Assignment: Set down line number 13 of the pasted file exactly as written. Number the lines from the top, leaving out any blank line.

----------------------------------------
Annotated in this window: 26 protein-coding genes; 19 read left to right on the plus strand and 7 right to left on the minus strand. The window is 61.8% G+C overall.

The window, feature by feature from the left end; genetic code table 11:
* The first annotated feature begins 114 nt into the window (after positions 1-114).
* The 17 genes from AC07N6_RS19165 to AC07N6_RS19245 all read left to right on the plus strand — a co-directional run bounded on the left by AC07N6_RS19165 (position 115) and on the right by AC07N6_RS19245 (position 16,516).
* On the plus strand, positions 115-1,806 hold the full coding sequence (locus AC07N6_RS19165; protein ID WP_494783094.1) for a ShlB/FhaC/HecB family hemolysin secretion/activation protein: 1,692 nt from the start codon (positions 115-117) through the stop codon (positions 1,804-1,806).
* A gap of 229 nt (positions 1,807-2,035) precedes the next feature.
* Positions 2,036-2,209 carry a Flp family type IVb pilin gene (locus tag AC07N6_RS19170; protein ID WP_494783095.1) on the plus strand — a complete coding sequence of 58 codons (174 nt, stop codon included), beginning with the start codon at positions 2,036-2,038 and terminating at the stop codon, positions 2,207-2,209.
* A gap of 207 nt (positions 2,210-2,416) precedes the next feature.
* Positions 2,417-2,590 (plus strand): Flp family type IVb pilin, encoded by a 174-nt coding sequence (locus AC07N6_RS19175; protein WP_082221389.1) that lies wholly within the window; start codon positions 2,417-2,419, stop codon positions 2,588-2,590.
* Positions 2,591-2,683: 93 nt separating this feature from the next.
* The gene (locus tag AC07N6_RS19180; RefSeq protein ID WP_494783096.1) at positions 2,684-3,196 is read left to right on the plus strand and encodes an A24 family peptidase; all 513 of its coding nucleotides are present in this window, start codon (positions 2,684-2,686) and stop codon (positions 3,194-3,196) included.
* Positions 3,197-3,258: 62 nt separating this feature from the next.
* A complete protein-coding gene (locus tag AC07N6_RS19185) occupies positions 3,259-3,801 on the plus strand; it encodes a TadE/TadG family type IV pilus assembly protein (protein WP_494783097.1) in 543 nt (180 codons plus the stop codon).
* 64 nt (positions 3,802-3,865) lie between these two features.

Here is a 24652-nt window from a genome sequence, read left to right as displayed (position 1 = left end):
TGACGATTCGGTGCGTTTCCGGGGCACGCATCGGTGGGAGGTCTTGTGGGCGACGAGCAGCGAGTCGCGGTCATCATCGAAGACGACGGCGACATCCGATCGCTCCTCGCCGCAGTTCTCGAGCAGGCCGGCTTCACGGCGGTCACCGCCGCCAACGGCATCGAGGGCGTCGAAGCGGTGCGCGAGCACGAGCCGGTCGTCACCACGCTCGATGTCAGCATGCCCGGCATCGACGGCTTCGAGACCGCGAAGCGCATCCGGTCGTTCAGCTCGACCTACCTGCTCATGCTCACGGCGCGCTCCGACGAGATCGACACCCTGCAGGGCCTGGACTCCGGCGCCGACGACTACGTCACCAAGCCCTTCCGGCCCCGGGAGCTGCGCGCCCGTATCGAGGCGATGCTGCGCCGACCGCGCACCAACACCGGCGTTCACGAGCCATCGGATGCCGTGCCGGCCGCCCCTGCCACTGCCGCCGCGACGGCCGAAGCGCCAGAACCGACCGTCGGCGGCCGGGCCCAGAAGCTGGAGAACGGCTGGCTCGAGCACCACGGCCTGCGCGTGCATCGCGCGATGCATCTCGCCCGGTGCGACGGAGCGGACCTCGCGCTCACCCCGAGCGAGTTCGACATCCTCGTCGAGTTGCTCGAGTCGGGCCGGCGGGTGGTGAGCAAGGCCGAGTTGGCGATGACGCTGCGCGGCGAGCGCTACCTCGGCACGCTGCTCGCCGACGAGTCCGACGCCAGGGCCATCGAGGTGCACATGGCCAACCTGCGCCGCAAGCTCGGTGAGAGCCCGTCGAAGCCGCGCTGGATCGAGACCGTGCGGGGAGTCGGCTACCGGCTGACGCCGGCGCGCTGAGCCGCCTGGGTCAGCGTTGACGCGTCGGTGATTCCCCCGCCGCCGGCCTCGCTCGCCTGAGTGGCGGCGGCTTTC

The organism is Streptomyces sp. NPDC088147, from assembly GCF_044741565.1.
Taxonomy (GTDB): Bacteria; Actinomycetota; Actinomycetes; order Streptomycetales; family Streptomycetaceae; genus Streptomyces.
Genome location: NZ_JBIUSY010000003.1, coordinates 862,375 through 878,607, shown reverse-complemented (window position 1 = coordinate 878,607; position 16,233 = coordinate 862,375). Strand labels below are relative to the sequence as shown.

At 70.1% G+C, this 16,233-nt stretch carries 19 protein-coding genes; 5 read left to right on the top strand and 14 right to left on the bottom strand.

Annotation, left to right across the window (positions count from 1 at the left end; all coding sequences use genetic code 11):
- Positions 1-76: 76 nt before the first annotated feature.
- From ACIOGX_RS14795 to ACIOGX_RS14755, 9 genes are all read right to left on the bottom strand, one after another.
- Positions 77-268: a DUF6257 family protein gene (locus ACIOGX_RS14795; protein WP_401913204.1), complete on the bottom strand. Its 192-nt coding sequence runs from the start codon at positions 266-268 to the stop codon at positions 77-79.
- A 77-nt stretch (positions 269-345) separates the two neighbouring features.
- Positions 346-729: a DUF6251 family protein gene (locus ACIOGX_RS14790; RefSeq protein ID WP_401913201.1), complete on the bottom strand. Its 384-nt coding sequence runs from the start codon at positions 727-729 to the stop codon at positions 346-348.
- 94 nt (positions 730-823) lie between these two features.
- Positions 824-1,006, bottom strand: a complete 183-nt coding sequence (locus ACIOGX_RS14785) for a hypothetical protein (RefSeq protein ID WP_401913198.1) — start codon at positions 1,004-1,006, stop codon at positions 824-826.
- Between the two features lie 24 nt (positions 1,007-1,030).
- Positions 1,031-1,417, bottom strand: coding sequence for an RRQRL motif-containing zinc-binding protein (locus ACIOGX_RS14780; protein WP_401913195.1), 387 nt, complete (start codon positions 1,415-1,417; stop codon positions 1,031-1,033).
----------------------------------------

* A complete protein-coding gene (locus tag AC07N6_RS19185) occupies positions 3,259-3,801 on the plus strand; it encodes a TadE/TadG family type IV pilus assembly protein (protein WP_494783097.1) in 543 nt (180 codons plus the stop codon).